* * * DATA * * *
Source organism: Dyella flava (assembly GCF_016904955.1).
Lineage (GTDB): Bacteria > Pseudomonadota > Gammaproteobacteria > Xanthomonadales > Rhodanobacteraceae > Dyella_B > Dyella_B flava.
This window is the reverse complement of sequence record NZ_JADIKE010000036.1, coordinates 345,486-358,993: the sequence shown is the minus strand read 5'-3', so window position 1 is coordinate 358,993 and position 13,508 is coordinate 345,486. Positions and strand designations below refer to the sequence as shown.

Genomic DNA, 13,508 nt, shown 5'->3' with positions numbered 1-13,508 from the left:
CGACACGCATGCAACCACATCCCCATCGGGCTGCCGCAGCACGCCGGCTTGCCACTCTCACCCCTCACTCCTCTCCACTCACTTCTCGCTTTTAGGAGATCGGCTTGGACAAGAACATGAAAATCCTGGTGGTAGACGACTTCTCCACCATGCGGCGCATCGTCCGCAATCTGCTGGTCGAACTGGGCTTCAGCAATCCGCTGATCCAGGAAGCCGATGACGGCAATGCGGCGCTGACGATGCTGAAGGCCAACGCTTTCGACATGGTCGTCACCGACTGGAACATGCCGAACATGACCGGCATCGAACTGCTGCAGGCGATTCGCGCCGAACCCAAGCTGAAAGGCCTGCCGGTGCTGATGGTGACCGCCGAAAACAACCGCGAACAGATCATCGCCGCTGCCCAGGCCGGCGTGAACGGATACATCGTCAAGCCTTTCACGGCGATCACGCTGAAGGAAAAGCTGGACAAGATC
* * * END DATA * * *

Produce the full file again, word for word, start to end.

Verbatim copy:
Source organism: Dyella flava (assembly GCF_016904955.1).
Lineage (GTDB): Bacteria > Pseudomonadota > Gammaproteobacteria > Xanthomonadales > Rhodanobacteraceae > Dyella_B > Dyella_B flava.
This window is the reverse complement of sequence record NZ_JADIKE010000036.1, coordinates 345,486-358,993: the sequence shown is the minus strand read 5'-3', so window position 1 is coordinate 358,993 and position 13,508 is coordinate 345,486. Positions and strand designations below refer to the sequence as shown.

Genomic DNA, 13,508 nt, shown 5'->3' with positions numbered 1-13,508 from the left:
CGACACGCATGCAACCACATCCCCATCGGGCTGCCGCAGCACGCCGGCTTGCCACTCTCACCCCTCACTCCTCTCCACTCACTTCTCGCTTTTAGGAGATCGGCTTGGACAAGAACATGAAAATCCTGGTGGTAGACGACTTCTCCACCATGCGGCGCATCGTCCGCAATCTGCTGGTCGAACTGGGCTTCAGCAATCCGCTGATCCAGGAAGCCGATGACGGCAATGCGGCGCTGACGATGCTGAAGGCCAACGCTTTCGACATGGTCGTCACCGACTGGAACATGCCGAACATGACCGGCATCGAACTGCTGCAGGCGATTCGCGCCGAACCCAAGCTGAAAGGCCTGCCGGTGCTGATGGTGACCGCCGAAAACAACCGCGAACAGATCATCGCCGCTGCCCAGGCCGGCGTGAACGGATACATCGTCAAGCCTTTCACGGCGATCACGCTGAAGGAAAAGCTGGACAAGATC